4 Healthy Ways to Boost Your Body Image
By AUGUST MCLAUGHLIN
So you aren't thrilled with what you see in the mirror. What's the big deal? Don't a lot of people have poor body image? Yes, and that's actually a very big deal.
In a Glamour study headed by clinical psychologist Ann Kearney-Cooke, 97 percent of women reported having at least one body-hating moment per day. Surveys show that poor body image doesn't only affect females, reports the National Eating Disorders Association, but up to 43 percent of men as well.
Prevalence doesn't make such attitudes unworthy of addressing. Poor body image raises your risk for depression, feelings of isolation, low self-esteem, weight-loss obsession, binge eating, unhealthy weight loss or gain and eating disorders.
All of these factors can detract from your relationships, work performance and health -- particularly if you end up engaging in risky lifestyle habits, such as extreme dieting or overexercise, to compensate.
While there's no instant cure for body angst, positive changes are possible. Make healthy shifts a priority by considering these steps.
1. Take inventory. When you revamp your kitchen, office or wardrobe, you first consider what you already have, right? Improving body image requires similar planning.
Explore the factors that seem to hinder your body image regularly. When do you tend to experience body-shaming thoughts? What are you doing? Who are you around? Write down your observations for a day or so. Common factors include frequent weigh-ins, reading beauty and fashion magazines and spending time with people who diet or fixate on appearance.
2. Detoxify. Now that you know what's hurting your body image, take steps to counteract these influences. If you're "scale obsessed," get rid of it or store it in a cupboard so you won't be tempted to step on it frequently.
Swap out magazines and entertainment that make you feel "less than" with empowering alternatives like books, websites, TV shows and magazines that promote healthier beauty ideals. Or explore topics you're passionate about, rather than the latest weight-loss trends.
Get rid of "fat clothes" that you keep around as reminders of an unrealistically thinner you. Wear comfortable apparel that fits well. If the numbers on the size tags bother you, remove them until they no longer do.
Distance yourself from anyone who fixates on appearance, prioritizing relationships with people who love or appreciate you for who you are. Replace negative self-talk with positivity. The more you state negative complaints, the more likely you are to believe them and set a harmful example for others.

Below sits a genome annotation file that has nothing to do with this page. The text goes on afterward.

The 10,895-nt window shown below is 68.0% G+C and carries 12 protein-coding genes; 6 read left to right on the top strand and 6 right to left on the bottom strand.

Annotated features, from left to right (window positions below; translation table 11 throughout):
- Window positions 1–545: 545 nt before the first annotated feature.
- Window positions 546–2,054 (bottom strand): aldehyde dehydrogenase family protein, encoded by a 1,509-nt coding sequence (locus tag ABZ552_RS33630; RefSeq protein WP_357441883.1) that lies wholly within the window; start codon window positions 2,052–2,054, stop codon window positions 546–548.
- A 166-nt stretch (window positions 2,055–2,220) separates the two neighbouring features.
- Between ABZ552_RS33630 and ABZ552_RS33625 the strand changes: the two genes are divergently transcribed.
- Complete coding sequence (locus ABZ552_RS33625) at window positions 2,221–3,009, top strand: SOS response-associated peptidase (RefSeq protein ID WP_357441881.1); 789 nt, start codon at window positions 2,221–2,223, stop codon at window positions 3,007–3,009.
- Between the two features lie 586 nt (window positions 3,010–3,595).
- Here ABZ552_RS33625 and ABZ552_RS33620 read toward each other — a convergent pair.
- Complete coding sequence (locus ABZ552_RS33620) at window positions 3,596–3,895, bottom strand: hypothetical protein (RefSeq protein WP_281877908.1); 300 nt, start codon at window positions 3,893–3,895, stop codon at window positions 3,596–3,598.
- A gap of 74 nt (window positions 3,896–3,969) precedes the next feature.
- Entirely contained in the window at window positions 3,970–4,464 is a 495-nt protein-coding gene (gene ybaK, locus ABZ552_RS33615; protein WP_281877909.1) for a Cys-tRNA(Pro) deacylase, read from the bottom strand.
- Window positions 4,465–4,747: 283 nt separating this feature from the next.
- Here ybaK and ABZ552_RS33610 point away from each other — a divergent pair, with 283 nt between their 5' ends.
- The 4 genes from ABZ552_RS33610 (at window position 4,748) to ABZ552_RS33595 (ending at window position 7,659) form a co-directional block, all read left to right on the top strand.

Remember what your grandmother said: "If you can't say something nice...."
3. Respect your body. Rather than fight your body through dieting, bullying thoughts or grueling exercise, honor it. Doing so will not only improve your body image, it will also enhance your overall health.
Aim to eat mindfully -- with awareness and minimized distraction. (Yes, that includes your TV and cell phone.) Eat when you're hungry, and stop when you're comfortably full.
Emphasize whole foods, such as fruits, veggies and whole grains, in your diet, and look for creative recipes to enjoy them. Notice how you feel after eating nutritious, balanced meals.
Allow yourself moderate amounts of treat foods, eaten purely for pleasure. Lower-nutrient fare fits within a healthy diet, as long as you don't respond by turning every treat into an "I already failed, so may as well eat everything" buffet.
4. Prioritize your passions. Fixating on changing or shunning your appearance leaves you with less time to invest in goals and activities you're passionate about. When you find yourself obsessing over what you should or shouldn't eat, how much you weigh or how many bench presses you can manage, ask yourself why.
In many cases, poor body image reflects underlying issues in need of addressing. If you aren't sure what those issues are, consider professional guidance from a qualified professional, such as a therapist.
Once you've dug deeper, you may find that eating well and exercising for health and enjoyment comes easier and all the negative self-talk falling to the wayside. As a bonus, you'll have time and energy to invest in what matters.
Readers -- Do you find yourself thinking negative thoughts about your appearance often? How do you "change the conversation" with yourself? Have you tried any of the suggestions mentioned above? Leave a comment below and let us know.
August McLaughlin is a nationally recognized health and sexuality writer and creator of the empowering brand Girl Boner®, with work appearing in DAME magazine, the Huffington Post and more. For nearly a decade she worked as a certified nutritionist, nutritional therapist and body-image coach, with a specialization in eating disorders. Known for melding personal passion, artistry and activism, August now uses her skills as a public speaker and journalist to inspire women to embrace their bodies and selves, making way for fuller, more authentic lives. Learn more at augustmclaughlin.com.